Birth Control, Menstruation & Menopause
Considerations for People Who Have Hypersomnias
Considerations for People Who Have Hypersomnias
Published May 18, 2021
Revised July 22, 2021
This content was developed by the Hypersomnia Foundation for use by person(s) who have hypersomnias (PWH), such as idiopathic hypersomnia (IH) or narcolepsy, in conjunction with their doctors. It is based on consultation with gynecology and sleep medicine experts and review of clinical findings in publications and at professional conferences.
We recommend that PWH and their doctors each familiarize themselves with the content in advance of an appointment to discuss specific concerns and questions. (For the clinician unfamiliar with IH, we also recommend review of our IH Summary and About IH web page.) It is always appropriate for the healthcare provider to be sensitive to their patient and their comfort regarding how they want to talk about their body. A simple way to begin that conversation is in introductions: “Hi, I’m Dr. X. I use ”she” and “her” pronouns. How would you like to be addressed?”
PWH confront many questions and challenges when making decisions about their reproductive health. The purpose of this content is to provide them and their doctors with information to help make informed choices about birth control and hormonal therapy for menopause and menstruation. Some medications commonly used in the management of hypersomnias may interact with hormonal medications and require doctor-patient discussion.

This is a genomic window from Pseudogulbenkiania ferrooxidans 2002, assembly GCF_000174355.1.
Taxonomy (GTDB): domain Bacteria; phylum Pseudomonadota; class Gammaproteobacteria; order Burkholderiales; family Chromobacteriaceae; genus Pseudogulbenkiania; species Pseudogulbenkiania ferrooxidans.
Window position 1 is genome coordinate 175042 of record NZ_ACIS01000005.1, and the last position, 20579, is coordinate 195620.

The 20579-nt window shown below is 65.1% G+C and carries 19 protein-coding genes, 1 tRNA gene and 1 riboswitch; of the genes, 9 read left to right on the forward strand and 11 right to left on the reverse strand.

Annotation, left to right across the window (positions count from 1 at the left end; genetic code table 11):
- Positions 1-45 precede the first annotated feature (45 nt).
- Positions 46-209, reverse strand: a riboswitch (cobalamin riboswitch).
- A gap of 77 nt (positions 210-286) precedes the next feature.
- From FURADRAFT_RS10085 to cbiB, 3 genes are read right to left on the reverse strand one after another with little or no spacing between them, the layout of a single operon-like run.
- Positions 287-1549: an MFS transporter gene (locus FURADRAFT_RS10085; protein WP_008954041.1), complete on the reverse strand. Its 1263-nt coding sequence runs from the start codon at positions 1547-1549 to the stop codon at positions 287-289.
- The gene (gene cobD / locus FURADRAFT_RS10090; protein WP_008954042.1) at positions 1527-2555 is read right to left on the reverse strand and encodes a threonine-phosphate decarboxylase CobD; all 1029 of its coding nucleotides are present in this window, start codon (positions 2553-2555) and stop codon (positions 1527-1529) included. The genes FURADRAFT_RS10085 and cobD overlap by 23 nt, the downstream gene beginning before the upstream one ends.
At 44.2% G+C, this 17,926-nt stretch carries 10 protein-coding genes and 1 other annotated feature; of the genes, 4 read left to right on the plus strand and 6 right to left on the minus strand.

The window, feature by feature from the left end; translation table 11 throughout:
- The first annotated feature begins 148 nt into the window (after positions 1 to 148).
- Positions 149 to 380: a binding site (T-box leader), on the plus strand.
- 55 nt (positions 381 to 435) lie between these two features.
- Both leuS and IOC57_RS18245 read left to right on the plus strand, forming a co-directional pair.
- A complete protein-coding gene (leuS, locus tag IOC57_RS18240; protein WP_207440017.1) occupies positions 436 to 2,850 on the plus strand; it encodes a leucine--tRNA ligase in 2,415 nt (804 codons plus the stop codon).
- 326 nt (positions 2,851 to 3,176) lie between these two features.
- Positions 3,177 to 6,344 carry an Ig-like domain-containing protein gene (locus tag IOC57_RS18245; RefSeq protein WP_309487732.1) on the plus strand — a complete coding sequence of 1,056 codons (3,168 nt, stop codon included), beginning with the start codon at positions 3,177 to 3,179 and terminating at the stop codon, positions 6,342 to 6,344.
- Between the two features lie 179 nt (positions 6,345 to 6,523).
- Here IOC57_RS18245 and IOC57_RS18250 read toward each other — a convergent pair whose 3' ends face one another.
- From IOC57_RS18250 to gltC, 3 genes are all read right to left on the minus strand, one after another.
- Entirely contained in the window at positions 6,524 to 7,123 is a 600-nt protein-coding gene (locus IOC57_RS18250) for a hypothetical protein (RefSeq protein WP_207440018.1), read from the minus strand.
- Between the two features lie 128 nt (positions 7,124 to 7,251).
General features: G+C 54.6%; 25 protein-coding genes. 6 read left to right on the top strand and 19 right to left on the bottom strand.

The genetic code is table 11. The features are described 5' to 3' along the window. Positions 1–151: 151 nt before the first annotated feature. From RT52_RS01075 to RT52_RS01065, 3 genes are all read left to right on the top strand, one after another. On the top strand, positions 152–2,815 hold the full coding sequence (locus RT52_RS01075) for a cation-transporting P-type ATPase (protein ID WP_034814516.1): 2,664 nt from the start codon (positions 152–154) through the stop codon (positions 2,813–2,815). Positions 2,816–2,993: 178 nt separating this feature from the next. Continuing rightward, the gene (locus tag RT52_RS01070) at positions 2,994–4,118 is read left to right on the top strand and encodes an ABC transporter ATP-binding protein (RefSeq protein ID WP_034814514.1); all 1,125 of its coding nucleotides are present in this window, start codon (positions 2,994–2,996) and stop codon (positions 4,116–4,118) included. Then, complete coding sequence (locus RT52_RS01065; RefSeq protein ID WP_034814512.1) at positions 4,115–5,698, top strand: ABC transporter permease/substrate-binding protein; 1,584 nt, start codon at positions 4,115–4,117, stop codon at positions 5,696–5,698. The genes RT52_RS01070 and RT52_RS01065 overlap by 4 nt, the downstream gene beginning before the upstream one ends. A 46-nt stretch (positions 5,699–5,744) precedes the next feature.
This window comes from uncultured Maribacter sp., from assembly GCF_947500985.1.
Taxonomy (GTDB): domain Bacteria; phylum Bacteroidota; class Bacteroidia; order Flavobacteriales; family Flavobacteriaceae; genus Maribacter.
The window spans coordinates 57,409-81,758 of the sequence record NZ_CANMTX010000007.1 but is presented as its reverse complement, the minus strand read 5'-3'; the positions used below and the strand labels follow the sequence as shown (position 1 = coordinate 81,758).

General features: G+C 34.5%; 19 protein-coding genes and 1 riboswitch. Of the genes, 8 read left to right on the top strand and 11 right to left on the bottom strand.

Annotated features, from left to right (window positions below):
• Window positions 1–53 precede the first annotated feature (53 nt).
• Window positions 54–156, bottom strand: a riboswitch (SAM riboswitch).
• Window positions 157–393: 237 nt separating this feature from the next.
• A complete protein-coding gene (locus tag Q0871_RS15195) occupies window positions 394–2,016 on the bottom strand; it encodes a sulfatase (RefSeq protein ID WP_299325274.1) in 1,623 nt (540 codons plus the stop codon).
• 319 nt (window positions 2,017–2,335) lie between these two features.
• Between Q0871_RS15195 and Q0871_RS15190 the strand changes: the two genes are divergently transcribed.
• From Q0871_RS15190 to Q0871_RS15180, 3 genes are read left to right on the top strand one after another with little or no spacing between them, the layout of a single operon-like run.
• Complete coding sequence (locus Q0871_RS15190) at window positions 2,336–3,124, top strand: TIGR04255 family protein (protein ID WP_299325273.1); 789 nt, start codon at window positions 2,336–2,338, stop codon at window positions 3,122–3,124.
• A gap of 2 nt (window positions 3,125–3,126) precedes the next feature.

See also our related page, “Parenthood & Pregnancy: Considerations for People Who Have Hypersomnias,” which covers the following topics:
If iron-deficiency anemia is causing or worsening fatigue, continuous hormonal therapy may reduce that fatigue by preventing or limiting menstruation and therefore related iron deficiency as a consequence of heavy menstrual flow. Methods include:
For all these methods, treatment is taken continuously, with no days of placebo or skipped treatment. PWH may experience spotting or breakthrough bleeding with any of these continuous methods, so treatment options for breakthrough bleeding may need to be discussed.
Many medications commonly used to treat IH and narcolepsy (such as methylphenidate, sodium oxybate or amphetamines), do not appear to interact with any method of birth control. However, modafinil, armodafinil and pitolisant are P450 inducers, having the potential to reduce the effectiveness of hormonal birth control by inducing cytochrome P450 3A4 (CYP3A4) enzymes in the liver. These liver enzymes inactivate both ethinyl estradiol and numerous types of progestins, and this inactivation is increased by P450 inducers, decreasing the bioavailability (or effective dose) of the hormones.*
This does not mean that it isn’t safe to take modafinil/etc. if one is also on hormonal birth control. It means that the effectiveness rates quoted for the various methods may be reduced when P450 inducers are used. This may impact the choice of birth control method, as effectiveness is one of several factors that inform each person’s decision of which method of birth control to use. It is also important to keep in mind the safety profile of each medication during a potential pregnancy when choosing a birth control method.
Shared decision-making is critical to choosing what type of contraception is best for each individual, after weighing the risks and benefits with the provider. With the exception of abstinence, the risk of pregnancy with any contraceptive is never zero, and each person metabolizes medications differently, which can further affect this risk. If PWH want to reduce their pregnancy risk closer to zero than the efficacy rate of their chosen contraceptive method, then a backup barrier method should be added.
The general efficacy of birth control methods is often described using the tier system, with 3 tiers of efficacy. See Figure 1: CDC’s Effectiveness of Family Planning Methods.